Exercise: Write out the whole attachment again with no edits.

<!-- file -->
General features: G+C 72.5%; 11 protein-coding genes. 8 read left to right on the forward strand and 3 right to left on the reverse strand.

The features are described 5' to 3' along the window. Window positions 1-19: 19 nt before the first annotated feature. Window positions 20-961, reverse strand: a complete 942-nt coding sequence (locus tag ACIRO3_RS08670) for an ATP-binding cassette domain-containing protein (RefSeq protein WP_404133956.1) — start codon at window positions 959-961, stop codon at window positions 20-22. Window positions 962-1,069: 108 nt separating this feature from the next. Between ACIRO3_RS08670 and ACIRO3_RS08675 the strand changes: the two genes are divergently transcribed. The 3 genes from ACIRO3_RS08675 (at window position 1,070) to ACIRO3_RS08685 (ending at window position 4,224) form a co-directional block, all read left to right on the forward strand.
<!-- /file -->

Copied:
General features: G+C 72.5%; 11 protein-coding genes. 8 read left to right on the forward strand and 3 right to left on the reverse strand.

The features are described 5' to 3' along the window. Window positions 1-19: 19 nt before the first annotated feature. Window positions 20-961, reverse strand: a complete 942-nt coding sequence (locus tag ACIRO3_RS08670) for an ATP-binding cassette domain-containing protein (RefSeq protein WP_404133956.1) — start codon at window positions 959-961, stop codon at window positions 20-22. Window positions 962-1,069: 108 nt separating this feature from the next. Between ACIRO3_RS08670 and ACIRO3_RS08675 the strand changes: the two genes are divergently transcribed. The 3 genes from ACIRO3_RS08675 (at window position 1,070) to ACIRO3_RS08685 (ending at window position 4,224) form a co-directional block, all read left to right on the forward strand.